Intro to Podcasting, Part 2: How to Create Your Own Podcast

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{Header image by NY Photographic and used under a Creative Commons Attribution-ShareAlike license.}

Note (as of July 2011): this article (all three parts) will be published in the August 2011 issue of KC Stage Magazine.

In part 1 of this series, we got a basic introduction to podcasting.

How to create your own podcast

To create your own audio podcast, all you need is an idea, a computer (with the ability to record sound, or access to a recording booth), and a basic knowledge of how to operate computer programs. If you’re serious about wanting to create your own podcast, I recommend looking at Podcasting for Dummies. Even though it’s a little dated now (it came out in 2008, so I’d recommend getting it through the library instead of buying it), it still has a good overall how-to and even goes into things as marketing and business tips.

The main tip is the same as creating a blog: make sure your topic is broad enough (yet narrow enough) to sustain itself for multiple episodes. A podcast on theatre overall may be too broad to be able to have an ongoing podcast that is a theme; but a podcast on the works of Neil Simon may be too narrow to go beyond a few episodes. Having an idea as to what each episode will cover is also recommended. Some podcasters go into the recording with only a basic idea and improv the entire podcast; others go in with full script (even with sound effects and music as well as other people) that has been rehearsed beforehand.

The first piece of equipment you need (or at least need access to) is recording equipment. My podcast, thanks to KC Stage‘s partnership with KKFI to record the Week on Stage for them, is able to be recorded at their studios with awesome microphones. However, all you really need is a regular microphone that plugs into your computer (and the Reduced Shakespeare Company – at least when it started – just uses their iPod to record their podcast).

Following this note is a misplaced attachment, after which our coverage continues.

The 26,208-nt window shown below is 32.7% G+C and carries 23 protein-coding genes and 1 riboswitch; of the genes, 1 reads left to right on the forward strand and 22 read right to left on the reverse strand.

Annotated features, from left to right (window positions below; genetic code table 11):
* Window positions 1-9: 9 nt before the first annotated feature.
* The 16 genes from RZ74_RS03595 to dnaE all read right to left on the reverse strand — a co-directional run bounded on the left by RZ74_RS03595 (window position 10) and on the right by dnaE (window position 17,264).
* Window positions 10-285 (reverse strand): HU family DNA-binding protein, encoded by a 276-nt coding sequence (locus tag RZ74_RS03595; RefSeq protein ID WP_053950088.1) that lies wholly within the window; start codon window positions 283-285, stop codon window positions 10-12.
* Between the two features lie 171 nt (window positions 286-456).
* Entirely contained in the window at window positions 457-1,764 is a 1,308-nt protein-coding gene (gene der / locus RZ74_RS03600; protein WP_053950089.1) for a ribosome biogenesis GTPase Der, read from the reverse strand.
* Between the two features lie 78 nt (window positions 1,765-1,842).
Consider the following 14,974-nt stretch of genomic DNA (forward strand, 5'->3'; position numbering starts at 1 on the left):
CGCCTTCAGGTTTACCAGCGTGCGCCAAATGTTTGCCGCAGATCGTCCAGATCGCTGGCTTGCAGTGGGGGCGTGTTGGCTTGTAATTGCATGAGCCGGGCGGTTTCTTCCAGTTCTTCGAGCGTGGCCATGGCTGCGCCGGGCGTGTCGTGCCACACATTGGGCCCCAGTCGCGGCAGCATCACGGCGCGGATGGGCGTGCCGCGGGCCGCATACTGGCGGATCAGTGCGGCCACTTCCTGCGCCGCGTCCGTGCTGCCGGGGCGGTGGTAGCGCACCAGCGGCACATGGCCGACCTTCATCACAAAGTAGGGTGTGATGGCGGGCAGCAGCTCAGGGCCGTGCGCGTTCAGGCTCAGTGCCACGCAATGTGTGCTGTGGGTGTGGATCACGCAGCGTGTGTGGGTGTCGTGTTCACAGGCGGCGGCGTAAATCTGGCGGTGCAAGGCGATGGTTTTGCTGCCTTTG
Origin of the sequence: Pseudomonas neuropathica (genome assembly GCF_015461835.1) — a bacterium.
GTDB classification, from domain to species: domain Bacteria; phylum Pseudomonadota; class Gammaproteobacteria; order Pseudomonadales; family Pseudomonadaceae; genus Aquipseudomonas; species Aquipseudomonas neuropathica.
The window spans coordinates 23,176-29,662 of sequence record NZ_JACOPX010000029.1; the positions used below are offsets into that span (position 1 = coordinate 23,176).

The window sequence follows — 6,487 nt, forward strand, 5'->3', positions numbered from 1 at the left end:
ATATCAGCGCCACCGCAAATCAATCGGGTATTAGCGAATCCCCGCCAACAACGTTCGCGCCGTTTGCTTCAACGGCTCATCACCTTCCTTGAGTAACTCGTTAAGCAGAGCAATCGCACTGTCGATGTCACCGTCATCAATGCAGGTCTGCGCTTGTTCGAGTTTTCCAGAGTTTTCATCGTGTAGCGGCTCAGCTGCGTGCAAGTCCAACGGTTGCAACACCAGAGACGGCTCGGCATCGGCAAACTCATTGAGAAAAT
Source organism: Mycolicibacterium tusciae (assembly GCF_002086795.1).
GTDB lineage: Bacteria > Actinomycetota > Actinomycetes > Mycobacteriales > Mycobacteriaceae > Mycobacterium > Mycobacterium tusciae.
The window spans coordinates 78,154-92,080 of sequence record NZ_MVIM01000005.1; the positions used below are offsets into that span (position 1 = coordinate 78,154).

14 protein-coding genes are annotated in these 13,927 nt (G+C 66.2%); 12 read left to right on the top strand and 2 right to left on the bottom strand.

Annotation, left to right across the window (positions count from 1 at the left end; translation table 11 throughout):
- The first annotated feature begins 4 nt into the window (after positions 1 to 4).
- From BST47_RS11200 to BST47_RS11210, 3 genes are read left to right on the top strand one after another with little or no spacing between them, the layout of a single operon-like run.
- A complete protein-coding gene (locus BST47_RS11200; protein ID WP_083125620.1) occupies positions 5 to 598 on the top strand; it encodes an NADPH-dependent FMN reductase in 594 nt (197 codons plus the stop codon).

Image courtesy SourceForge.net

If your podcast is short and you can do it in one take, all you may need to do is export the sound file out as an MP3 and upload it. But, if it’s over 10 minutes or you make flubs (or if you have sound effects and/or music involved), you’ll need to edit the sound file. If you have a Mac, you already have a decent sound editing program installed in GarageBand. If you have a PC, however, the basic sound recorder program that’s on there is very basic. However, Audacity is an open source program (meaning it’s free) that is a good basic sound editing system, and is available across multiple platforms. Podcasting for Dummies has a good tutorial on both of these programs, as well as offering some other alternatives if you want to get into more advanced editing options.

Once exported, you need to put it up for people to access it. Both Podbean and Podcast.com offer hosting programs that also offer easy tools to link to iTunes and RSS feeds for your listeners.

Then, of course, you need to get the word out. Many podcasts offer a blog connected to it, providing show notes that gives you an idea of what you’ll be listening to it. Marketing a podcast is like marketing anything else, with the added notes that you definitely need a strong Web 2.0 presence if you want to get listeners.

Be sure to read Part 3, “Podcast Recommendations”.